On Aug. 1, Gen. Charles Flynn, commander of the U.S. Army Pacific and Lt. General Jon Thomas, deputy commander of the Pacific Air Force met virtually with media.
Both thanked Leon Guerrero, Tenorio and the people of Guam for their support of the joint force exercises, and both referred to the commitment to defend Guam – in various words. Thomas also thanked the A.B. Won Pat International Airport, Guam where planes have been practicing landings and recognized the inclusion of Tinian and Saipan as exercise locations.
The exercises are through various domains, both physical and multi-force as well as multi-capabilities. U.S. forces will not only exercise at sea, and in the Marianas, but at Angaur in Palau, where the U.S. Army renovated a runway in September.
Army forces for Forager 21 – which takes place from July 11 to Aug. 6 are being hosted in four tents in Guam, two of which are at Andersen. Local companies have supplied U.S. forces with food and beverage support for the exercises. The two also spoke on R&R opportunities for visiting personnel.
Flynn said, “I have not heard any complaints or any challenges that we’ve had with supply chains, or with the ability to support logistically the operations that we’re doing in austere locations at remote sites. I do believe each of the local commanders are taking a chance for our soldiers and some of our civilian work force to make sure that they get a chance to see the beauty of the various islands, and the people that are residents of the locations.
Thomas said, “My understanding here at Andersen Air Force Base is really that all of the available resources that we’ve typically used, they’re actually kind of maxed out. The size and scale of the things that we’re doing has created a lot of opportunities for interaction with local supply and sustainment sources.” In addition, he said, “We’ve actually been able to do some innovative things on fuel supply up there. We worked out with some local contractors there to develop a mechanism to move fuel from one island to another … .” Thomas said that would ensure the Air Force could augment with key items – aviation fuel being one of them.” He said time permitting, personnel have been able to get out to beaches and other locations.”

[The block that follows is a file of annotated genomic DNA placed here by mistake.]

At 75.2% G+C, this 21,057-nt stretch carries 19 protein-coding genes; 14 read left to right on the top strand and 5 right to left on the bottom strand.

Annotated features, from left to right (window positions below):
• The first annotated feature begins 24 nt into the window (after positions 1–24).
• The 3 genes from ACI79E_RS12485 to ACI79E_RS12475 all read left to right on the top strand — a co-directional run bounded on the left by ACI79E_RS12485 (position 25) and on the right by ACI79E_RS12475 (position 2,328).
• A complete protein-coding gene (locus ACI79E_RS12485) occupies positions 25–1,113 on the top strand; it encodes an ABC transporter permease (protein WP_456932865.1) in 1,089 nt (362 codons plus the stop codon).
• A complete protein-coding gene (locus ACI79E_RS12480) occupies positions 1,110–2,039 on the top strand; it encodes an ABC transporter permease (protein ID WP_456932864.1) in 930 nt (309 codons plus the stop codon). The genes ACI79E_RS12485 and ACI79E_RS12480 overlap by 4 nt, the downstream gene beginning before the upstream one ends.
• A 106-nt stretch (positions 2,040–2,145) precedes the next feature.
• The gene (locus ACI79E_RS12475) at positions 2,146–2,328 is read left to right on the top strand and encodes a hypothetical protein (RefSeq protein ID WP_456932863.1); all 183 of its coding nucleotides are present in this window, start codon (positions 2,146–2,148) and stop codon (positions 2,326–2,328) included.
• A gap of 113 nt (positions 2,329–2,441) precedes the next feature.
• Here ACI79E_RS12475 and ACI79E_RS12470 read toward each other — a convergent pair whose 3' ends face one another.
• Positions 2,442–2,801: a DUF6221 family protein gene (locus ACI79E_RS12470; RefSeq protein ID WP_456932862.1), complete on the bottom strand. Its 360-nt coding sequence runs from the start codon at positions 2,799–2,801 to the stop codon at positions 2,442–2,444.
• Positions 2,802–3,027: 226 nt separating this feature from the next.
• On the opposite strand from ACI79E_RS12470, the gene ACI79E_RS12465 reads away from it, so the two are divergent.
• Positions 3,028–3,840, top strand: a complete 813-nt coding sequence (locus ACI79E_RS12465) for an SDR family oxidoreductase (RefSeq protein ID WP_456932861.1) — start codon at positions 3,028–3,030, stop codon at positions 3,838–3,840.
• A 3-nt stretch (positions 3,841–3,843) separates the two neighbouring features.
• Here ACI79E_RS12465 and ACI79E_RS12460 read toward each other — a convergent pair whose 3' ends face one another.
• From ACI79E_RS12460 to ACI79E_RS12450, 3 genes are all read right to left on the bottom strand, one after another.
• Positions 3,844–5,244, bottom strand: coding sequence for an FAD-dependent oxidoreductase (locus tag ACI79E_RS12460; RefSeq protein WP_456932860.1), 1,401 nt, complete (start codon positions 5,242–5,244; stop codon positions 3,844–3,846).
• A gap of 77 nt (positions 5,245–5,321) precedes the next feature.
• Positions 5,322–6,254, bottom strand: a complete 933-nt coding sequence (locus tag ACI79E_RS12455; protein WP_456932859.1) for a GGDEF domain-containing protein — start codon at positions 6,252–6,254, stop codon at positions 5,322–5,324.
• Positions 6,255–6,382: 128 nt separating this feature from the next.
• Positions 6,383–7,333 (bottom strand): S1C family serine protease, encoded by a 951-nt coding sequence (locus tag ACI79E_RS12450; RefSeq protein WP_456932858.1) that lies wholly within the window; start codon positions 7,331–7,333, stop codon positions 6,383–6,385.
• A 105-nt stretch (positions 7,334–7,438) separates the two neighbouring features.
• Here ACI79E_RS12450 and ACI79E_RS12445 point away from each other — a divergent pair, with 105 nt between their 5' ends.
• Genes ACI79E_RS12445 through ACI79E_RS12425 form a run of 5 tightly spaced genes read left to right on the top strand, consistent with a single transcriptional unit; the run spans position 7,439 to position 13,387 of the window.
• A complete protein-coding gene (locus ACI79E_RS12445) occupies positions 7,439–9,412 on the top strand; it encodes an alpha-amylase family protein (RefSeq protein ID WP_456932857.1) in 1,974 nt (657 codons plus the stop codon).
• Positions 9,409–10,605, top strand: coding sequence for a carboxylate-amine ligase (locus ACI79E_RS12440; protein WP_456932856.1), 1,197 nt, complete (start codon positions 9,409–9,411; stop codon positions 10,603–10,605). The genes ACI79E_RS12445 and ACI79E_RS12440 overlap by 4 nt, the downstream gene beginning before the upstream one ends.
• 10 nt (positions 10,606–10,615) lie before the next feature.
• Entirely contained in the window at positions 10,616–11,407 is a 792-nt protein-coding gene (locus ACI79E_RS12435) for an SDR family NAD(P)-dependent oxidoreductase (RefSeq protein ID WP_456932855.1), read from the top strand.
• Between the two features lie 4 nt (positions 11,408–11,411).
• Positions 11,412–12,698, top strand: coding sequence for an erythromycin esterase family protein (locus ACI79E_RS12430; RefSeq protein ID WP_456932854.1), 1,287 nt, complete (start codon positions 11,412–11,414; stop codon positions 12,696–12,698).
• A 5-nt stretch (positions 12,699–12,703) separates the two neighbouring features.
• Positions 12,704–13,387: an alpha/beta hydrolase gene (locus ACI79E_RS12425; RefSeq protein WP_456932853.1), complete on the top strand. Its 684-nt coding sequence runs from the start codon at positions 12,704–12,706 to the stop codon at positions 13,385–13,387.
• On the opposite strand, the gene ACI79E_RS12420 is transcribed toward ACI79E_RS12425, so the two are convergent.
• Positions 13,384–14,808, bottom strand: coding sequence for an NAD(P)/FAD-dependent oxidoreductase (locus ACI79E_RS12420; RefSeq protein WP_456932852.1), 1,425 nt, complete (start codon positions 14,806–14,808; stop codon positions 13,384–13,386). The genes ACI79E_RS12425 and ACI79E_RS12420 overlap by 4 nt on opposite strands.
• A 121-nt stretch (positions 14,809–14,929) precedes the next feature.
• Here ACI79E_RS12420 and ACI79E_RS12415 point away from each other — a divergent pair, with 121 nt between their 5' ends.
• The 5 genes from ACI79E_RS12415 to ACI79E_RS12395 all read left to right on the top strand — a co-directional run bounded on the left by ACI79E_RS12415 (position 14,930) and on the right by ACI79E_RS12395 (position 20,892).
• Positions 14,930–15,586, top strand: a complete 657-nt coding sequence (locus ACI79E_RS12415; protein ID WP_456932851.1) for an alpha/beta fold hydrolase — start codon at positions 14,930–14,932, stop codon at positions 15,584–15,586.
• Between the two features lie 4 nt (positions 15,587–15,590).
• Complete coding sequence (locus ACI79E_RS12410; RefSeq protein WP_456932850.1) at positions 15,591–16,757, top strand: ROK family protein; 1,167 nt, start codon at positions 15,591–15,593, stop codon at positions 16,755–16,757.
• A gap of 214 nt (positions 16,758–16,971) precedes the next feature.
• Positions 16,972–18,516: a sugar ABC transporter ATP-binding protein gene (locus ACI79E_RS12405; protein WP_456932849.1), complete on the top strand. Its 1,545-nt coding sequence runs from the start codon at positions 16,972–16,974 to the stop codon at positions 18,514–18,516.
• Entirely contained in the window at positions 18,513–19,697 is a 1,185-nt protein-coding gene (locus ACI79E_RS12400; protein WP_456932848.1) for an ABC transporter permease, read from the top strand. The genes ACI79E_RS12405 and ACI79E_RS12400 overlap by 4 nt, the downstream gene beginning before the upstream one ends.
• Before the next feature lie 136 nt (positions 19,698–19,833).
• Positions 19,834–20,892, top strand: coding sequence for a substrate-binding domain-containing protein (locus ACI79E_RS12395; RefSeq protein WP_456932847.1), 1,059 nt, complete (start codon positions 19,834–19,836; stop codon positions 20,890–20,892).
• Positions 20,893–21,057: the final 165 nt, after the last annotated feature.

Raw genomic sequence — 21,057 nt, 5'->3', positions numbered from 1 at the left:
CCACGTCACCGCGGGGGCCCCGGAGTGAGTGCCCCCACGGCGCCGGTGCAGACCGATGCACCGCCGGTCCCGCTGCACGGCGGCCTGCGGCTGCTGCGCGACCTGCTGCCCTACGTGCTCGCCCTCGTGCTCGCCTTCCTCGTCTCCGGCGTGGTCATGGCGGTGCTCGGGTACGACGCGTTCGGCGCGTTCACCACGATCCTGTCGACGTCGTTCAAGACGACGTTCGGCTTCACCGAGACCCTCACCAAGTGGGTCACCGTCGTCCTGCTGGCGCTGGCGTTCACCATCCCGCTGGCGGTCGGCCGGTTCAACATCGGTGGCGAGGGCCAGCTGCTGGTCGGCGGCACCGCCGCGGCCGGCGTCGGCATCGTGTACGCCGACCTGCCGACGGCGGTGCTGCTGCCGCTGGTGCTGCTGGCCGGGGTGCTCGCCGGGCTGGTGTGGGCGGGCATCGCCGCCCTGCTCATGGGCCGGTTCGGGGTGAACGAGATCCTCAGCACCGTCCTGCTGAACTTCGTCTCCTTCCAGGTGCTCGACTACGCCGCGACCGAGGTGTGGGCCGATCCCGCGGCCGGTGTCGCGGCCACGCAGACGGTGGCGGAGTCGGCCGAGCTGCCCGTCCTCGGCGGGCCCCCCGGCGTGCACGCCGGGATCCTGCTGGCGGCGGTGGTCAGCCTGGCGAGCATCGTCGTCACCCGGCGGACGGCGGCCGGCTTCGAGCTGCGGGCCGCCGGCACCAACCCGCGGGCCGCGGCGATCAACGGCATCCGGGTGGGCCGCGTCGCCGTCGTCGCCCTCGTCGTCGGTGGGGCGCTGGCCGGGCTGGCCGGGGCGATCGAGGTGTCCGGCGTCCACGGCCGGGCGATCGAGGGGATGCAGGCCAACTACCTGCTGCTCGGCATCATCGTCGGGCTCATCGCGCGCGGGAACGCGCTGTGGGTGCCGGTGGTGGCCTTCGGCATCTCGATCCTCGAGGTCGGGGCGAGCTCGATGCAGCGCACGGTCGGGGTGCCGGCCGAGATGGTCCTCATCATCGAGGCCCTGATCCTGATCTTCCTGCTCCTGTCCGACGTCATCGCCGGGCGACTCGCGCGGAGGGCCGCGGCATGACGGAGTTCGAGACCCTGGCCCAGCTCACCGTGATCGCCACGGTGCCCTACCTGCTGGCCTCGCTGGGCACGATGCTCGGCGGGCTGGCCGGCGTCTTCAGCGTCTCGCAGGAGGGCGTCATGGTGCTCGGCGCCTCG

Flynn, who will visit Palau and meet with local and Army leadership, said, “I think there’s been some really great lessons we’re learning in the contractual support in each of these areas as we distribute and disperse the force across the region. I think that’s a very helpful thing to take away and learn from all these operations that we’re doing.”
President Surangel S. Whipps spoke with the Journal on Aug. 1, prior to his departure for Washington, D.C.
Gen. S. Kenneth Wilsbach, commander of U.S. Pacific Air Forces was in Palau on July 28. The two leaders met and Whipps said, “We just talked about our continuing partnership.” The president said those discussions included “strengthening our relations.”
Wilsbach earlier stressed to the Journal the importance of islands in Micronesia. See, Flying high: Pacific Air Force commander talks Guam, NMI, Palau and strategy and security — Marianas Business Journal (mbjguam.com)
Not for the first time, Whipps told the Journal from his perspective the U.S. presence in Palau is not only strategic, but strengthens the economy and could continue to do so in the future.
“Hawaii, Guam and Palau – we need to look at the homeland and keep us safe,” he said. Whipps would welcome more activities and exercises, he said, linking economic prosperity to strategic security. “More presence means more jobs and opportunities,” he said. While the Compact of Free Association governs security for Palau and a strategic presence for the U.S., Whipps said, “We also need to bolster our economic security.”
Radar capabilities are not only established in Palau, but are continuing to be sited in the country. See, All systems go: Radar in Palau moves ahead — Marianas Business Journal (mbjguam.com)
“They’re ongoing,” Whipps told the paper, adding that those endeavors also contribute to the economy.
Thomas said, “The increasing pace and scale of the exercising we’ve been doing down there is ample evidence that the Palau government is very welcoming and there are great opportunities there.”
Of his trip to the U.S. capital, he said, “I will be in Washington making some courtesy calls.” The president will stop in Hawaii for meetings and will be away for a week, he said. mbj